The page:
You can think of your playing field in the same way. Where should you be placing your bets and investing your time and energy? No one wants to punt from the seventy-yard line against massive headwinds. So before jumping into a market, you had better know what you’re up against and what you’re aiming for. That’s why finding and understanding the gaps in your playing field is so important.
Here are the key gaps to look for, map, and measure on your playing field:
The overall market—its economics, history, and trends;
Step 3. Turning Your Play into a Killer Campaign
Great marketing campaigns sing. When all of the components hang together—from your basic sales pitch, to PR and tradeshows, to collaterals, to ads to Web sites, e-mails, and banners—they complement and enhance one another. Great marketing campaigns take your play and motivate action in your favor. No matter how well founded and well chosen your strategy, lousy marketing campaigns (or even just pretty good ones) lead to defeat or significant loss of ground.
Whatever the scale, there is no such thing as a marketing campaign that you do by yourself or a play you run yourself. It takes all kinds of people. Sometimes these include ad agencies, Web masters, road warriors, PR mavens, channel partners, and even the people who answer the phones. You’re not just writing your Playbook; it’s your whole extended team’s Playbook. The key is for everyone to understand what’s needed and what they have to execute.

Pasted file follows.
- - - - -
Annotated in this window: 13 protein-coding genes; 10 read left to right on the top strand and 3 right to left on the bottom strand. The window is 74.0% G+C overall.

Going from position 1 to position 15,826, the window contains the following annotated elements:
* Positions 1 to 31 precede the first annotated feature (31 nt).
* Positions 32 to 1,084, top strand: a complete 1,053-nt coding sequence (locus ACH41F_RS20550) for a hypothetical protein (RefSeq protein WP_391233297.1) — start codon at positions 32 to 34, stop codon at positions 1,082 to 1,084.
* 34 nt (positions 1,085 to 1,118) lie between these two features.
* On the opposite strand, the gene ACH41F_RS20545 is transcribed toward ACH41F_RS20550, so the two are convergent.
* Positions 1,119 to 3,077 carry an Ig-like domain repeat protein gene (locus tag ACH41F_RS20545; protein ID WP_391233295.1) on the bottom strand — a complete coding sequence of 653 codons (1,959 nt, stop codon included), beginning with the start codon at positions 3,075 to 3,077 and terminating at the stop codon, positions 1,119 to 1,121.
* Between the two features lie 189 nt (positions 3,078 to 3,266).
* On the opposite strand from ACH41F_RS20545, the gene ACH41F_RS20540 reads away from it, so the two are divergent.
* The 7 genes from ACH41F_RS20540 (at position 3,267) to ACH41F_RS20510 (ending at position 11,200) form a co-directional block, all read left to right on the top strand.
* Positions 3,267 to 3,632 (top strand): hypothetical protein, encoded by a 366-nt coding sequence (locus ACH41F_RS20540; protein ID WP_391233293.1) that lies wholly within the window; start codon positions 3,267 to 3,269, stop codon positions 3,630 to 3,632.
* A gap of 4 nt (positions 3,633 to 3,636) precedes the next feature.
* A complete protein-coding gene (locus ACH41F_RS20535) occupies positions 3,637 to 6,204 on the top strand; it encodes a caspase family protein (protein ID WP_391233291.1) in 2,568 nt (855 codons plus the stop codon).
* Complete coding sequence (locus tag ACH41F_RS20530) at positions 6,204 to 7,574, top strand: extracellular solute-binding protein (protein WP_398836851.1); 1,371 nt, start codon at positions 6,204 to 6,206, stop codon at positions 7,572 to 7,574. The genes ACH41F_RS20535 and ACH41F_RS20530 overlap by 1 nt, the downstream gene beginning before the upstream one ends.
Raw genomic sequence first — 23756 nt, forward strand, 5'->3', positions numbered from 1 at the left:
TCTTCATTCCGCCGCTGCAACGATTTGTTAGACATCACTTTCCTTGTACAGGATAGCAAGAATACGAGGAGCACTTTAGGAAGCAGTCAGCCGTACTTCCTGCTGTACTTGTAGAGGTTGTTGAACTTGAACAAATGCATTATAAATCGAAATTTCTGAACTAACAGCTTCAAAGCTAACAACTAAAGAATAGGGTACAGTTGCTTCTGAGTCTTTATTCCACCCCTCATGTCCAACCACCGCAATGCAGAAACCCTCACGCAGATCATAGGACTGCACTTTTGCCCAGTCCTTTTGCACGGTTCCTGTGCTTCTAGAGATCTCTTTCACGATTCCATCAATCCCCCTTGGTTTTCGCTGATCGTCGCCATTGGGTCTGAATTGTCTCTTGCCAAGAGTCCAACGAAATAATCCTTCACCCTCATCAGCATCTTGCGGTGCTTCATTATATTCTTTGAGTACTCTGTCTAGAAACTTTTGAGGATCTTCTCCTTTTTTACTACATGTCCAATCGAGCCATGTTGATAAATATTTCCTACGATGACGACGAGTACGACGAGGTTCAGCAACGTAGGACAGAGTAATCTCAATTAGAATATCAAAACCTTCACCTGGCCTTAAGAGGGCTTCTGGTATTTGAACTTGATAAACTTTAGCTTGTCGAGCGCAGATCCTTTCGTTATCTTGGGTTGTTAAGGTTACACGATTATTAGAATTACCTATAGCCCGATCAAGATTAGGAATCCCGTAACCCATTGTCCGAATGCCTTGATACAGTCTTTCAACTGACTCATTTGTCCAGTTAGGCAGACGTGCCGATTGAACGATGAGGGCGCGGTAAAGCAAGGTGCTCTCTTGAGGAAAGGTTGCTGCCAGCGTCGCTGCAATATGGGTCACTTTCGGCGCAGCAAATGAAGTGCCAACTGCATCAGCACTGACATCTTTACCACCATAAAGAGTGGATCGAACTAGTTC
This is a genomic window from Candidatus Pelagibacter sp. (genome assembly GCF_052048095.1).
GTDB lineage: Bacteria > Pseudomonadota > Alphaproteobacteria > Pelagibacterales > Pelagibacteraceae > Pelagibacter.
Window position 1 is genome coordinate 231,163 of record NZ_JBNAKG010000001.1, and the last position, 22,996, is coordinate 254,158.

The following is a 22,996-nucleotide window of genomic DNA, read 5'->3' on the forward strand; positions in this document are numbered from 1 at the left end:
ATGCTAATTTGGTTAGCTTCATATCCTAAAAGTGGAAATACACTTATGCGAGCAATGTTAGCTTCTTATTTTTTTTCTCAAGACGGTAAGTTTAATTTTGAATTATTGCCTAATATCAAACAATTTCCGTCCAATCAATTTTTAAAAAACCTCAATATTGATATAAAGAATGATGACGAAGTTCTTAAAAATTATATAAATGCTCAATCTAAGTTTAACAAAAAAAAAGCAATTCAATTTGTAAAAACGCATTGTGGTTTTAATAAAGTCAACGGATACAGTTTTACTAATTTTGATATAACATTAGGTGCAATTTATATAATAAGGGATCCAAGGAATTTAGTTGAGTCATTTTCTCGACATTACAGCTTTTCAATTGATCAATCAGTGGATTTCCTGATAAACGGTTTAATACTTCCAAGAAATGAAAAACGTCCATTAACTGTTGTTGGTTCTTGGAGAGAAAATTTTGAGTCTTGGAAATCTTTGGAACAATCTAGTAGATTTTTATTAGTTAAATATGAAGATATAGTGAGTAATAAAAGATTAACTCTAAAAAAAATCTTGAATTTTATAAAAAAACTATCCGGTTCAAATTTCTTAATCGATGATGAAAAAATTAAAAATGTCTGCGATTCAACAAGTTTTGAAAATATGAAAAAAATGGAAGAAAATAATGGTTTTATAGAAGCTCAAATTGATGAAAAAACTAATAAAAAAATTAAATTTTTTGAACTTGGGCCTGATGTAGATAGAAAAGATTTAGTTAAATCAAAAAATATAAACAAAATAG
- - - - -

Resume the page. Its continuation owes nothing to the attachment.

This is where the final part of your Playbook comes into action. Here we’ll introduce you to a set of simple, powerful techniques, design tools, and guidelines that make it easy to do each of the above, over and over again, no matter what play you’re running or what kind of audience you’re targeting.
So those are the elements of this process: doing your homework to best understand your situation and map it to your play; selecting the correct play; and turning the play into action through a focused, dynamic, effective in-market campaign.